Price controls. Developing countries can negotiate with or require pharmaceutical companies to sell expensive but much-needed drugs at lower costs in those countries than they do in more affluent regions. Lopes points out that such policies are, perhaps surprisingly, not always entirely unwelcome to pharmaceutical companies, because the policies can allow these companies to sell a great deal of modest-profit product in a country in which it otherwise would have sold very little product at all while maintaining higher profit margins in affluent countries. The problem, rather, is that some affluent countries are predictably unhappy with having to pay much more than other countries do for the same product and may try to demand that companies sell to them at the same low price, which undercuts the entire scheme.
Shulman argues that making some of the most needed, effective and moderate-cost cancer drugs available to everyone who needs them should be regarded as a basic global humanitarian goal, akin to the way in which HIV treatment has been made widely available throughout the world over the past decade. “I think it can be argued that when a person is dying from something we can readily cure, that’s a breach of human rights,” he says. He adds that access to these drugs can be raised and costs lowered by creating ways to have them ordered and administered by trained personnel without having to involve an oncologist, given that there aren’t nearly enough oncologists to meet the needs of developing nations.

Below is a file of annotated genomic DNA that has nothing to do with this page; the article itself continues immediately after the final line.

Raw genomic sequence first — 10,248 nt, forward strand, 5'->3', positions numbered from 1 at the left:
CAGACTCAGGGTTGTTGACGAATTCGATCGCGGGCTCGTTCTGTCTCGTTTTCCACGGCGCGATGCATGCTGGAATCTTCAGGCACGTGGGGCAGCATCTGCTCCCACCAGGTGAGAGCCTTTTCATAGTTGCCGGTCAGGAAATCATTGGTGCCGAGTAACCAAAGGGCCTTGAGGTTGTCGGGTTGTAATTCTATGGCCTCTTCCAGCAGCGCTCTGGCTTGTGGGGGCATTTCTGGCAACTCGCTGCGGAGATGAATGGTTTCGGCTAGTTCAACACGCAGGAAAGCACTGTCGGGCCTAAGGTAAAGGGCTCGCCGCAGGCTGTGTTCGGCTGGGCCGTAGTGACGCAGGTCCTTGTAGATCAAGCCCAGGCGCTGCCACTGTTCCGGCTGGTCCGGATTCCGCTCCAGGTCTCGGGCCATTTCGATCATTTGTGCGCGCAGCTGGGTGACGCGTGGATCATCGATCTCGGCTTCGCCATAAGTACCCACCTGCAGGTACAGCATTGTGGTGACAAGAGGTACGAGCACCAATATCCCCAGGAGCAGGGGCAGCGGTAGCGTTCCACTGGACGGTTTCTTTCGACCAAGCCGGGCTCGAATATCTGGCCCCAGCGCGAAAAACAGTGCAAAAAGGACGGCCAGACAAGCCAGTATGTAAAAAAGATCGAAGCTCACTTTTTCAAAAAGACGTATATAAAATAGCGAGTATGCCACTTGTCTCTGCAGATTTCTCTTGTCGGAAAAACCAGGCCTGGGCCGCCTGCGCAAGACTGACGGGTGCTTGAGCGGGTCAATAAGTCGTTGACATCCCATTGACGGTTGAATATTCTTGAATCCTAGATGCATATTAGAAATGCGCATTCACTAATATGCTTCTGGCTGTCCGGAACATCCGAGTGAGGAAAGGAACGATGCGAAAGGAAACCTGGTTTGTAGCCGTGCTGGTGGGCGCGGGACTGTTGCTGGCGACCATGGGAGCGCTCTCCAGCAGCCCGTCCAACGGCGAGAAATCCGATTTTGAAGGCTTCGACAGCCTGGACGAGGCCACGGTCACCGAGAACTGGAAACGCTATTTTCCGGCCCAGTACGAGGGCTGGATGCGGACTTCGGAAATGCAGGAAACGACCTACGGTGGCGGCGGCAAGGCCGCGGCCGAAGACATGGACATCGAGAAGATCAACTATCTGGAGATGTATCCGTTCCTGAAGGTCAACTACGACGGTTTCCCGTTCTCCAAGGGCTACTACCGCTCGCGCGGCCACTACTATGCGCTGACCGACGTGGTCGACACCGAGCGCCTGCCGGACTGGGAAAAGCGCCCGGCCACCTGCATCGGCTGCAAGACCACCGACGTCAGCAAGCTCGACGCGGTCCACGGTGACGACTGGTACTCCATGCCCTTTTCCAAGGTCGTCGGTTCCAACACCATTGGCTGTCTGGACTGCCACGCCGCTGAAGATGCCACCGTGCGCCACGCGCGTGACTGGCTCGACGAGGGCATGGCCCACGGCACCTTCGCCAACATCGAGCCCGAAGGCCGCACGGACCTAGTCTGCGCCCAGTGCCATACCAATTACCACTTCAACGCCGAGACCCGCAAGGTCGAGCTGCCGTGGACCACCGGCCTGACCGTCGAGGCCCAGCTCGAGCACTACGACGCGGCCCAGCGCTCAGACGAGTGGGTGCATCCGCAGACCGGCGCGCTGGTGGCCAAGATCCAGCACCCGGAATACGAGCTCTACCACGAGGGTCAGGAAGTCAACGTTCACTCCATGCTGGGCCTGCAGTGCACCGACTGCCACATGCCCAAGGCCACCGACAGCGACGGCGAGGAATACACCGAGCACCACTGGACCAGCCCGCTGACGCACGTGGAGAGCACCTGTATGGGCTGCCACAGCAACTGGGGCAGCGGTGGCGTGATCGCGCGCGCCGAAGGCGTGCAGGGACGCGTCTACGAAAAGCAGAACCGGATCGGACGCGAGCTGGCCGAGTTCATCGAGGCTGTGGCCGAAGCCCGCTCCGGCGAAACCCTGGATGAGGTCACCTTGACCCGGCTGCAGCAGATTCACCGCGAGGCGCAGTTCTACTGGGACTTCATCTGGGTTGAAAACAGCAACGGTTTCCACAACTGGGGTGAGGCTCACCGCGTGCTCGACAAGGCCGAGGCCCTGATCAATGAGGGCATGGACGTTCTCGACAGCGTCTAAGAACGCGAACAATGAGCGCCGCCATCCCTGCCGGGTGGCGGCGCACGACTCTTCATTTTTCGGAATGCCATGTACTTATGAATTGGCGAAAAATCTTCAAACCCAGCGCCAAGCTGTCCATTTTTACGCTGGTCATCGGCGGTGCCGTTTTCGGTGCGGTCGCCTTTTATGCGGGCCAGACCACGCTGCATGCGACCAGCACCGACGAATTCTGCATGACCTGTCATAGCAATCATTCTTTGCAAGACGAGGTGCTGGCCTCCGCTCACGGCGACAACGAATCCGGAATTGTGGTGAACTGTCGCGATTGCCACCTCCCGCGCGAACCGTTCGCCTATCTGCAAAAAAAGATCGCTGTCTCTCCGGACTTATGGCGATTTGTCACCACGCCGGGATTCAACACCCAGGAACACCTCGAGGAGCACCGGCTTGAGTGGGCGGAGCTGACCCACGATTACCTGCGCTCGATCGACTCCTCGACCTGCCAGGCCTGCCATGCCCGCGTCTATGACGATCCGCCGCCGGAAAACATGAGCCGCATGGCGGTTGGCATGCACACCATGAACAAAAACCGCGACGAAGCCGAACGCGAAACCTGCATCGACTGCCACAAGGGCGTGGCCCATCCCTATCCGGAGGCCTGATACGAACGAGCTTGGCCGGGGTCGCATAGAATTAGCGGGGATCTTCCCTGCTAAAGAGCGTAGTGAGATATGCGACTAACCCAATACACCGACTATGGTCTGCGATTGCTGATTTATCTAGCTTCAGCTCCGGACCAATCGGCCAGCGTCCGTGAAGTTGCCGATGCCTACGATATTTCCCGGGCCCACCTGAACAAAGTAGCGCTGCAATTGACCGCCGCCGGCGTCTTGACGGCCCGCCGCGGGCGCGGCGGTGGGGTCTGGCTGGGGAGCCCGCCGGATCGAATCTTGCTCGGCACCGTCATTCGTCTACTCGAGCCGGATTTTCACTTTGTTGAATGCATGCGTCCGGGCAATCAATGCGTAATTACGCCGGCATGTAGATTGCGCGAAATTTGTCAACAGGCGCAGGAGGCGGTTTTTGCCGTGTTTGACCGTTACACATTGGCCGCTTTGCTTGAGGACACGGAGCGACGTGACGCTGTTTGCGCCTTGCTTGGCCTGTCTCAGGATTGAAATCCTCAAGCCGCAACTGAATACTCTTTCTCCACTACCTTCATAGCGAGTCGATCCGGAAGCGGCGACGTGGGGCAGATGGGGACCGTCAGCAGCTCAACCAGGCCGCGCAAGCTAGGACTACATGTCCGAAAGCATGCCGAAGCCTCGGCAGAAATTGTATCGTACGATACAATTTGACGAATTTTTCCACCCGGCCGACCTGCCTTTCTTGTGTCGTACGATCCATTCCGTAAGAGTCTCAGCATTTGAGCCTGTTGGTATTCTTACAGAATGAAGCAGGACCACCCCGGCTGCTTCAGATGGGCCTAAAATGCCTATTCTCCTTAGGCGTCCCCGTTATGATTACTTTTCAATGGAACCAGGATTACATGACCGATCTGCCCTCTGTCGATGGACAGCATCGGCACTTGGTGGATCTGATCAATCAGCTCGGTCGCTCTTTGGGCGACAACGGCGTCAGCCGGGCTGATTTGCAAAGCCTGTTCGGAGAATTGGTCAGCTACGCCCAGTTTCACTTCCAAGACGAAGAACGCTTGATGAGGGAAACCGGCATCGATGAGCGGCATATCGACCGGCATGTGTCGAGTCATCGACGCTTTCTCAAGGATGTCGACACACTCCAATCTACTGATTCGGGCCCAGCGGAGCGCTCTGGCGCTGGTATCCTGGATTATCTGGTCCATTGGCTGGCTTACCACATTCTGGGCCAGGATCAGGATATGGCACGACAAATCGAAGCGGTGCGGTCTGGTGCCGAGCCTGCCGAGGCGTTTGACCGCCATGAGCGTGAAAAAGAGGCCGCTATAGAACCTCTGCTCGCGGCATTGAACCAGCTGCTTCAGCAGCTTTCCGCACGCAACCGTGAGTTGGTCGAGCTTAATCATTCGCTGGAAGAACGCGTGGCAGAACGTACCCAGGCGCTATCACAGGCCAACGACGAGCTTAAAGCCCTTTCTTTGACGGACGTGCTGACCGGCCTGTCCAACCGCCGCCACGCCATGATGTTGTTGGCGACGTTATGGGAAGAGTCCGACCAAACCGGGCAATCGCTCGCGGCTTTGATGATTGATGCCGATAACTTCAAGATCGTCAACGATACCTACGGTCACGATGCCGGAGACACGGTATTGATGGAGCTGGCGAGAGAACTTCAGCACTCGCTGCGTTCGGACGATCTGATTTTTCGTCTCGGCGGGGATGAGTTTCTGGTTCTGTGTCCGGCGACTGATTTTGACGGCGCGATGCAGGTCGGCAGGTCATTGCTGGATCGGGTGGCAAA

Programs that support wider access. Philanthropy, NGOs, entrepreneurs, governments and the investment community can team up in various ways to subsidize or finance the costs involved in making needed cancer treatments available to more of the population, says Lopes. One strategy: offering prizes for innovative approaches that increase access to treatment. There may eventually be significant funding to back such prizes: the Bill & Melinda Gates Foundation already sponsors a $250,000 vaccine innovation award, and a bill before the U.S. Congress would provide as much as $80 billion in prize money for pharmaceutical advancements, essentially replacing patents as a way of monetizing drug development.